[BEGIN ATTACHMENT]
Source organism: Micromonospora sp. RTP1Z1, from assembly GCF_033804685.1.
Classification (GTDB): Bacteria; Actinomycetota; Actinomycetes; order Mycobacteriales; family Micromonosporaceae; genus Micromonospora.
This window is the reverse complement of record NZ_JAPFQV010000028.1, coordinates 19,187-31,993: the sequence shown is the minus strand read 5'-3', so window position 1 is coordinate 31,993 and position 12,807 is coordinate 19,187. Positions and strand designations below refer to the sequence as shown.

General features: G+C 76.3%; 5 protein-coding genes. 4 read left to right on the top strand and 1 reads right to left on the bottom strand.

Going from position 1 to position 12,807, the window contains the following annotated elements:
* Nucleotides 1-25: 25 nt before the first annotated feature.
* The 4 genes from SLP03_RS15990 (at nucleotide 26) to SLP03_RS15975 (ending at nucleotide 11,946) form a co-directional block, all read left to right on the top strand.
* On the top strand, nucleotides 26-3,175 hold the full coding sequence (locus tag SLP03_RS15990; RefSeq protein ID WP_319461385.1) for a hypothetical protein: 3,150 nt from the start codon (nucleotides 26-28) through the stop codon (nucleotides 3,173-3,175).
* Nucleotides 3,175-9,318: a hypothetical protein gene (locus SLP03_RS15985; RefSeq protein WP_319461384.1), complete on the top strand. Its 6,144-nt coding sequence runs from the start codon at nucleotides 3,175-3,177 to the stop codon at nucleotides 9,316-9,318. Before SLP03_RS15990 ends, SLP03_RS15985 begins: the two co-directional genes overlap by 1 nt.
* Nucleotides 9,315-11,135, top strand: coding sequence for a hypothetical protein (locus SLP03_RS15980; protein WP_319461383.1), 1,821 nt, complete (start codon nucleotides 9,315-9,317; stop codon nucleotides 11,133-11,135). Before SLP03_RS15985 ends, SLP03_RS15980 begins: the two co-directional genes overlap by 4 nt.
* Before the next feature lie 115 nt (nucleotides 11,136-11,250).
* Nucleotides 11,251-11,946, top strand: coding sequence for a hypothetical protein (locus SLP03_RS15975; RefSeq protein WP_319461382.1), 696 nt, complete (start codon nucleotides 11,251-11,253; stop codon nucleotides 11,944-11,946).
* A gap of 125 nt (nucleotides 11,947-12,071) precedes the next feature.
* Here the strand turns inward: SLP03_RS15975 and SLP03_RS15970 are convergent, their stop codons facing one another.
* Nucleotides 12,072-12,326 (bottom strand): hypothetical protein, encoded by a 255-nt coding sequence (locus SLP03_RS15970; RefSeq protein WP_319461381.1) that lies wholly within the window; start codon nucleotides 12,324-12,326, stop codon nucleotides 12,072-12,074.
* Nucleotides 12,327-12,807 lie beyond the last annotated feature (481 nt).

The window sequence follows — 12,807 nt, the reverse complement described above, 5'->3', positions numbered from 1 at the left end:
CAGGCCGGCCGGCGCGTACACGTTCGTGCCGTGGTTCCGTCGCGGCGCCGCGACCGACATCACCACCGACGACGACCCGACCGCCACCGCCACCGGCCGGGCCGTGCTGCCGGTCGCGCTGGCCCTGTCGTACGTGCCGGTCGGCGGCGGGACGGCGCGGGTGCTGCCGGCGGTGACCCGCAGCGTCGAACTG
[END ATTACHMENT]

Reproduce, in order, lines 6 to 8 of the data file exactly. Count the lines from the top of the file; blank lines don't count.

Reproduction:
* Nucleotides 1-25: 25 nt before the first annotated feature.
* The 4 genes from SLP03_RS15990 (at nucleotide 26) to SLP03_RS15975 (ending at nucleotide 11,946) form a co-directional block, all read left to right on the top strand.
* On the top strand, nucleotides 26-3,175 hold the full coding sequence (locus tag SLP03_RS15990; RefSeq protein ID WP_319461385.1) for a hypothetical protein: 3,150 nt from the start codon (nucleotides 26-28) through the stop codon (nucleotides 3,173-3,175).